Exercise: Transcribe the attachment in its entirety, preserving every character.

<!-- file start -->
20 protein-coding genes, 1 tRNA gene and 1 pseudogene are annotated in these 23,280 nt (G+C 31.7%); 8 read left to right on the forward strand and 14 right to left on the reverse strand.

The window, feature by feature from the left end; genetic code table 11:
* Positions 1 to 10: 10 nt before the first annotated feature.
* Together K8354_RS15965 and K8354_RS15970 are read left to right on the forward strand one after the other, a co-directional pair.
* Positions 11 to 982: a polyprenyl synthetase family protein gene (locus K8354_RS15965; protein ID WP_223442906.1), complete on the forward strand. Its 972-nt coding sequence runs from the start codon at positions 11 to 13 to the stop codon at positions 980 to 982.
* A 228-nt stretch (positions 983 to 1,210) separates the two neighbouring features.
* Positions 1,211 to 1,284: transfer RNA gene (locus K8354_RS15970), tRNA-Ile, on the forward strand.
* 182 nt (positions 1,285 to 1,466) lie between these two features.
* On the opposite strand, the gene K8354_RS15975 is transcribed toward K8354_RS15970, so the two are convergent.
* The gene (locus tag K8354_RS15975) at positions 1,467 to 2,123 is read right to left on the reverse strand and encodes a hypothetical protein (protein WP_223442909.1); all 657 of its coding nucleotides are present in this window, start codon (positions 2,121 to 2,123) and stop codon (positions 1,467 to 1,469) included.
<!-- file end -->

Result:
20 protein-coding genes, 1 tRNA gene and 1 pseudogene are annotated in these 23,280 nt (G+C 31.7%); 8 read left to right on the forward strand and 14 right to left on the reverse strand.

The window, feature by feature from the left end; genetic code table 11:
* Positions 1 to 10: 10 nt before the first annotated feature.
* Together K8354_RS15965 and K8354_RS15970 are read left to right on the forward strand one after the other, a co-directional pair.
* Positions 11 to 982: a polyprenyl synthetase family protein gene (locus K8354_RS15965; protein ID WP_223442906.1), complete on the forward strand. Its 972-nt coding sequence runs from the start codon at positions 11 to 13 to the stop codon at positions 980 to 982.
* A 228-nt stretch (positions 983 to 1,210) separates the two neighbouring features.
* Positions 1,211 to 1,284: transfer RNA gene (locus K8354_RS15970), tRNA-Ile, on the forward strand.
* 182 nt (positions 1,285 to 1,466) lie between these two features.
* On the opposite strand, the gene K8354_RS15975 is transcribed toward K8354_RS15970, so the two are convergent.
* The gene (locus tag K8354_RS15975) at positions 1,467 to 2,123 is read right to left on the reverse strand and encodes a hypothetical protein (protein WP_223442909.1); all 657 of its coding nucleotides are present in this window, start codon (positions 2,121 to 2,123) and stop codon (positions 1,467 to 1,469) included.